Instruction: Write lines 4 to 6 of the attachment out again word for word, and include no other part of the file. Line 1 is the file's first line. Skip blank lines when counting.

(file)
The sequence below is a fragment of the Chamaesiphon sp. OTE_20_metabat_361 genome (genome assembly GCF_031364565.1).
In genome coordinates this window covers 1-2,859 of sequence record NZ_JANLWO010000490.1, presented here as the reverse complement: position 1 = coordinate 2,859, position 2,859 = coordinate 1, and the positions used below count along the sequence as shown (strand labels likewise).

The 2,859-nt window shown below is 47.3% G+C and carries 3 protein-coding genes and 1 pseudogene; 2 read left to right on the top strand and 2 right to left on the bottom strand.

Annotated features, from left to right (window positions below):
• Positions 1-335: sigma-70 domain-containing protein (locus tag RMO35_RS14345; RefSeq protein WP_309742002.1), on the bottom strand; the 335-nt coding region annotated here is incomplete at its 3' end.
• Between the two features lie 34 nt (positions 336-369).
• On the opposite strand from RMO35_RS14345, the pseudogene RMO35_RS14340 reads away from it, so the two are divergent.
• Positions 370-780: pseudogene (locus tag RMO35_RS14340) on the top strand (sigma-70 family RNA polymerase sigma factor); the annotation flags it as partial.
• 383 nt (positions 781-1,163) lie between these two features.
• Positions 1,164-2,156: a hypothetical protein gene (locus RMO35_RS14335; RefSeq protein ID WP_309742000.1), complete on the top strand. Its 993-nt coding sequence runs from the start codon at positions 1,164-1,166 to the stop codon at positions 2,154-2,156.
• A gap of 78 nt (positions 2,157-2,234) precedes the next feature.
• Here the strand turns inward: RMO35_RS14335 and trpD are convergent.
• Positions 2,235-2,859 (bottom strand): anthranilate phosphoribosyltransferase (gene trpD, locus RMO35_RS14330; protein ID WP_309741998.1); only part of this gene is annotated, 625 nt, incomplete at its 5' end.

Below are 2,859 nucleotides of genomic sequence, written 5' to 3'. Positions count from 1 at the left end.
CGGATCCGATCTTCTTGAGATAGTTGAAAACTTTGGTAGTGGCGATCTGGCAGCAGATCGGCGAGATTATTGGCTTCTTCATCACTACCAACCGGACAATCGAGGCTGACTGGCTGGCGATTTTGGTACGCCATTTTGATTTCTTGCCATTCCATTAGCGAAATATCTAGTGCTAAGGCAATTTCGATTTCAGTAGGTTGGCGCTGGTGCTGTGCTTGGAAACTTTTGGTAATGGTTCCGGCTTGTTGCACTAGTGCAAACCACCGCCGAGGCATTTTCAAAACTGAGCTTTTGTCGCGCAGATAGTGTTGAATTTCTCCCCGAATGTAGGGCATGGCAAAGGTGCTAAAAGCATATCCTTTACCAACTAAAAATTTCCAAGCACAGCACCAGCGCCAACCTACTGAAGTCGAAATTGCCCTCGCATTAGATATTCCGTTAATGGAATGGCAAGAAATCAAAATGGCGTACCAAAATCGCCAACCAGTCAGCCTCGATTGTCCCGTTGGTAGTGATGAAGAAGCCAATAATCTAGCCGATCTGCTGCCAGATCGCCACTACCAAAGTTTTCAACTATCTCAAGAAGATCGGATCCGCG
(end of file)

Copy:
Annotated features, from left to right (window positions below):
• Positions 1-335: sigma-70 domain-containing protein (locus tag RMO35_RS14345; RefSeq protein WP_309742002.1), on the bottom strand; the 335-nt coding region annotated here is incomplete at its 3' end.
• Between the two features lie 34 nt (positions 336-369).